In fiibular with fibular hemimelia, the knee joint frequently has a valgus deformity knocked knee. This alignment can be related to the lower end of the femur or the upper end of the tibia, or both. Jemimelia is important to realign the knee during treatment of fibular hemimelia. Most patients with FH will also have absent or deformed knee ligaments.
In particular, the anterior cruciate ligament ACL is often under-developed hypoplastic or absent. No initial treatment for this is hemimeliia but ligament reconstruction should be considered if the patient begins to develop problems of knee instability. Children with deficient or absent cruciate ligaments often do very well and can engage actively in various sports that other children their age can participate in.
Skip to content Content Area Fibular hemimelia is heimmelia birth defect where part or all of the fibular bone is missing, as well as associated limb length discrepancy, foot deformities, and knee deformities.
Children with fibular hemimelia present with three major complaints: Limb hemiimelia discrepancy Foot and ankle deformities Knee deformity For more information on the etiology and treatment of fibular hemimelia, please see our Fibular Hemimelia FAQ. Limb Length Discrepancy Fibular hemimelia leads to limb length discrepancy because the tibia on the affected side grows at a slower rate than the tibia on the opposite side.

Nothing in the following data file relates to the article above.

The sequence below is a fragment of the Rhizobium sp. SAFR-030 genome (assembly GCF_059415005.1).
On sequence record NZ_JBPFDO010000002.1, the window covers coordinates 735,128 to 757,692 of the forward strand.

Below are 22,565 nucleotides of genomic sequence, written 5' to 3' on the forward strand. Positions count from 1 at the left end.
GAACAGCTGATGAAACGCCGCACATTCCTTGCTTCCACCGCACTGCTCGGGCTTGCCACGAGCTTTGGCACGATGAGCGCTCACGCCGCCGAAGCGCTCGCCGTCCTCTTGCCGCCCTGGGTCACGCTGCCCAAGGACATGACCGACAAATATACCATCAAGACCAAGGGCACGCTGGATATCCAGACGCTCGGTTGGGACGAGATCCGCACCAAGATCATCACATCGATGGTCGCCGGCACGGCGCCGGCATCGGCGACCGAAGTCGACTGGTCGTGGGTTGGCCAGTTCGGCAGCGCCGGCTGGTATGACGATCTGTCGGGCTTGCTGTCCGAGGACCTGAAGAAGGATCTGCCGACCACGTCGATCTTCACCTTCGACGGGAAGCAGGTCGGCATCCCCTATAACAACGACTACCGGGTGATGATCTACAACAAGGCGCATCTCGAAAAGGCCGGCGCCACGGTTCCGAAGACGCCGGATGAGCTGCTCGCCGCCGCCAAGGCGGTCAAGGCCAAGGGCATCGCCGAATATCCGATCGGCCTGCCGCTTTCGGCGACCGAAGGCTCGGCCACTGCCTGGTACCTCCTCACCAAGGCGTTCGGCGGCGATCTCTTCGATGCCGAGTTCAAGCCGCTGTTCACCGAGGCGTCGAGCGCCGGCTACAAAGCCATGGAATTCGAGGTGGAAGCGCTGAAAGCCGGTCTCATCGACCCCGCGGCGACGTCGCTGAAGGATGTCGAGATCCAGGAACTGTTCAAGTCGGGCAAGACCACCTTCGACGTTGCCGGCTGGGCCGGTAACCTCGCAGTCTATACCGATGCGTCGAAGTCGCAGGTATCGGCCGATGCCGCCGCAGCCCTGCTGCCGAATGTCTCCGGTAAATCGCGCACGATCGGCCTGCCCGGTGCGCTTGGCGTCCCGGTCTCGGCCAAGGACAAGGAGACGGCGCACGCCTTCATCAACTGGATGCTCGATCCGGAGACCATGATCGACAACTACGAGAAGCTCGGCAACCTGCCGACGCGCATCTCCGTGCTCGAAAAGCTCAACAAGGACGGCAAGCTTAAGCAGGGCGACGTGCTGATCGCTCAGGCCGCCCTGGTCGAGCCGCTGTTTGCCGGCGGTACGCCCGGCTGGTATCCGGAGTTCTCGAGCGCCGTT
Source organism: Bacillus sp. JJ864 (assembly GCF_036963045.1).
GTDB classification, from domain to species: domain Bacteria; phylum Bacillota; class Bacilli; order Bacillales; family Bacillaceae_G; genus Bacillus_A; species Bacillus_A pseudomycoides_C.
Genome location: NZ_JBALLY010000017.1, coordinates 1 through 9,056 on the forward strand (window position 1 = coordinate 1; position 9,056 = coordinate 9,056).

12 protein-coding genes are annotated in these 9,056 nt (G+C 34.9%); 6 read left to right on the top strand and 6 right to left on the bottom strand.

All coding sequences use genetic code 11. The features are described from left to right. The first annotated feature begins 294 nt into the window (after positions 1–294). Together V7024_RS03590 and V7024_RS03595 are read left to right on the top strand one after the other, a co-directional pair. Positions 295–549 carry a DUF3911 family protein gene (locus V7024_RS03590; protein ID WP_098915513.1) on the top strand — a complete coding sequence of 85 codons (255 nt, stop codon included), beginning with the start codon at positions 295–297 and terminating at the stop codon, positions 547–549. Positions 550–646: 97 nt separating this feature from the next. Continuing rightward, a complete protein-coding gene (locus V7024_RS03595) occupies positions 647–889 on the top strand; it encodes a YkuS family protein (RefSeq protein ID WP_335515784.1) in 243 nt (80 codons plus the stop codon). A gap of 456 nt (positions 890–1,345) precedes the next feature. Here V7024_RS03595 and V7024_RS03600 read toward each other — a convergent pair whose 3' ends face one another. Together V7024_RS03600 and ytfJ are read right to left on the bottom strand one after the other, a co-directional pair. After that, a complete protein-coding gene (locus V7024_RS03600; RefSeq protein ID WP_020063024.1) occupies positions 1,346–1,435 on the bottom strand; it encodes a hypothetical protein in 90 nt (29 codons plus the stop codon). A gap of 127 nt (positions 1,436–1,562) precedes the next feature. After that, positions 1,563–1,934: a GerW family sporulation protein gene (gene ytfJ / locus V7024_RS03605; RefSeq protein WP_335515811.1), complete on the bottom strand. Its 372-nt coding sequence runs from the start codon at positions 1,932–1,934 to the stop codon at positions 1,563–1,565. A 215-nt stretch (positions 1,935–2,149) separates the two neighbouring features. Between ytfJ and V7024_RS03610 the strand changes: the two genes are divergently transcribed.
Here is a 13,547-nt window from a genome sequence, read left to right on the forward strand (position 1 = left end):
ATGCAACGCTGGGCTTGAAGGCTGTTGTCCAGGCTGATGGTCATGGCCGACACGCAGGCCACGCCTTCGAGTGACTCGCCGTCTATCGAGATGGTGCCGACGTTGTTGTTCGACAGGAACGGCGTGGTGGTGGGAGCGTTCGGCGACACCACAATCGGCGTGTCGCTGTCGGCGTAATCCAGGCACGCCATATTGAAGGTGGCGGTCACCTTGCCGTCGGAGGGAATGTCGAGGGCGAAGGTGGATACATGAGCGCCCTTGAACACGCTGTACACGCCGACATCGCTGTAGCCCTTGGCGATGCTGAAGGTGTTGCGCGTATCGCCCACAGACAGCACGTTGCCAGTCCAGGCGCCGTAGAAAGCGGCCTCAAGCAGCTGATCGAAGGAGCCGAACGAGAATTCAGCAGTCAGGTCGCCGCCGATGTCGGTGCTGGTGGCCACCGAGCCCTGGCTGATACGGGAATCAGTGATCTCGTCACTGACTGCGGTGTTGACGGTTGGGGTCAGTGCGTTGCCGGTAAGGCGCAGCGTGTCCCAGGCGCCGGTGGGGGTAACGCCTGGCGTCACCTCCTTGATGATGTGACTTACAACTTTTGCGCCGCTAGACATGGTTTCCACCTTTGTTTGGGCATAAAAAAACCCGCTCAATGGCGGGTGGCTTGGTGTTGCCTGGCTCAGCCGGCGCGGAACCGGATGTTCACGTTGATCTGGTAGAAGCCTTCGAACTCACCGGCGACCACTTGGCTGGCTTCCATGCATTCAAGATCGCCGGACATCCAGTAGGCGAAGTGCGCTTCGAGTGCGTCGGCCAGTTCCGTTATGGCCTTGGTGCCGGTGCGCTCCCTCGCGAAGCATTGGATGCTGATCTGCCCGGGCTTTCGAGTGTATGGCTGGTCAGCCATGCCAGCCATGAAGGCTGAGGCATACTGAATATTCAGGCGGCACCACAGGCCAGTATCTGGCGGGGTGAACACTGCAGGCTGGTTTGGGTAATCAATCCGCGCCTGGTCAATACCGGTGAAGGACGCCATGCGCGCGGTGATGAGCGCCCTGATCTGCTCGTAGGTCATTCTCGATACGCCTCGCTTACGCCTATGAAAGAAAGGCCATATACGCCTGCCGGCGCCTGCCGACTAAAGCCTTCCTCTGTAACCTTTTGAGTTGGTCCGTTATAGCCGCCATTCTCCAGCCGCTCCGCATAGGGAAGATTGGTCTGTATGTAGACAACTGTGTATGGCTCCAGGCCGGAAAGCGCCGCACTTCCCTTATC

For more information, see Lengthening for Fibular Hemimelia. Foot Deformity Patient with FH during treatment The foot deformity is one of the biggest issues with fibular hemimelia. Fun in physical therapy In addition to ankle deformities, the foot in patients with FH may also have a deformity between the talus ankle and calcaneus heel bone.
For more information, see Toe Reconstruction. Knee Deformity In patients with fibular hemimelia, the knee joint frequently has a valgus deformity knocked knee.
For more information, see Knee Reconstruction.